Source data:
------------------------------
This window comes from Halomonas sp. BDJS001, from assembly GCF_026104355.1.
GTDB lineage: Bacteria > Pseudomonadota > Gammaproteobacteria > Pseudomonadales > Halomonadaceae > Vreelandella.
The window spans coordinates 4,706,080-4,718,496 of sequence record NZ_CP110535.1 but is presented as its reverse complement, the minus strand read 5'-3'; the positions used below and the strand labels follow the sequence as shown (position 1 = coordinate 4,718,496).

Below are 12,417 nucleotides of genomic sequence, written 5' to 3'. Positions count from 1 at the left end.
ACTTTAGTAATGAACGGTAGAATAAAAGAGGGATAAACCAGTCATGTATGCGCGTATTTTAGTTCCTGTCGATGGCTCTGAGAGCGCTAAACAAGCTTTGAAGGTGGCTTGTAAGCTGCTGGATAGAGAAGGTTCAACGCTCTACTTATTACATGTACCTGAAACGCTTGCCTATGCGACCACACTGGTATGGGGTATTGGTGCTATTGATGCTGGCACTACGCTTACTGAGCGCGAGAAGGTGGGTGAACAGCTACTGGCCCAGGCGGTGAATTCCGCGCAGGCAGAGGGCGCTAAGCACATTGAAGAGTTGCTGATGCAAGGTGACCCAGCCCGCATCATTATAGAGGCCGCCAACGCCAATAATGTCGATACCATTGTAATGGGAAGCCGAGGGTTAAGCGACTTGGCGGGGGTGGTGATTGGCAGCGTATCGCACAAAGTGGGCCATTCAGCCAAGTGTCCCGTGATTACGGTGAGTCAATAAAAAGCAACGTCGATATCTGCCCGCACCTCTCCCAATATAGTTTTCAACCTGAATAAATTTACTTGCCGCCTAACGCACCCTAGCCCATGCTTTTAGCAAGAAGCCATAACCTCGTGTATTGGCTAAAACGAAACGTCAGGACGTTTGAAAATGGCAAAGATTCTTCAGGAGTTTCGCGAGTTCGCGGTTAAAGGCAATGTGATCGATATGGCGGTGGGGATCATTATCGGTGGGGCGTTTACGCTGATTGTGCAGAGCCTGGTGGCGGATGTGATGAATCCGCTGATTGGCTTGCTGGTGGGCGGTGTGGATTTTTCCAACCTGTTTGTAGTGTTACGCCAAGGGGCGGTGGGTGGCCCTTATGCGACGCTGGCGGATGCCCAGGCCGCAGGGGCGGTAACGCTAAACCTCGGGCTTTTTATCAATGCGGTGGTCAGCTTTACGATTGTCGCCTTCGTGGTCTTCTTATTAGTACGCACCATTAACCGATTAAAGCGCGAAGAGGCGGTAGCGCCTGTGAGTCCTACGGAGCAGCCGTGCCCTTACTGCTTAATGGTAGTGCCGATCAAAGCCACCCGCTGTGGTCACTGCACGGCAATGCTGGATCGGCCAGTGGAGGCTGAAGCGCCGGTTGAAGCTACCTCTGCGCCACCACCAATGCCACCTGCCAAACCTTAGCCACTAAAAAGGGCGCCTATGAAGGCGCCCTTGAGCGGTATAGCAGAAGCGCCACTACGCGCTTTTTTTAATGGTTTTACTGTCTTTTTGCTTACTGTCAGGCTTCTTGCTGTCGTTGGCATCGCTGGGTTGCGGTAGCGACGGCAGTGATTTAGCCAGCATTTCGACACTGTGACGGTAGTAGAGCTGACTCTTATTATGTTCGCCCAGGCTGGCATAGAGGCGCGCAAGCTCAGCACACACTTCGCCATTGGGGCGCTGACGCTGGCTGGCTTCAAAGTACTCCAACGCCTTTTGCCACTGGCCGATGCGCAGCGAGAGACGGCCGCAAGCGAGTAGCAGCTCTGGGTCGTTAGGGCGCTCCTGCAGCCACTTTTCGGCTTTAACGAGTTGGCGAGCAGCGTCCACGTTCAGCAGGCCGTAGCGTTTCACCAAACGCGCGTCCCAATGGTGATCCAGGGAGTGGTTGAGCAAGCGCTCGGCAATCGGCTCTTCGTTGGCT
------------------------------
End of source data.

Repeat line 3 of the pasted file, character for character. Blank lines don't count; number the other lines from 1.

The window spans coordinates 4,706,080-4,718,496 of sequence record NZ_CP110535.1 but is presented as its reverse complement, the minus strand read 5'-3'; the positions used below and the strand labels follow the sequence as shown (position 1 = coordinate 4,718,496).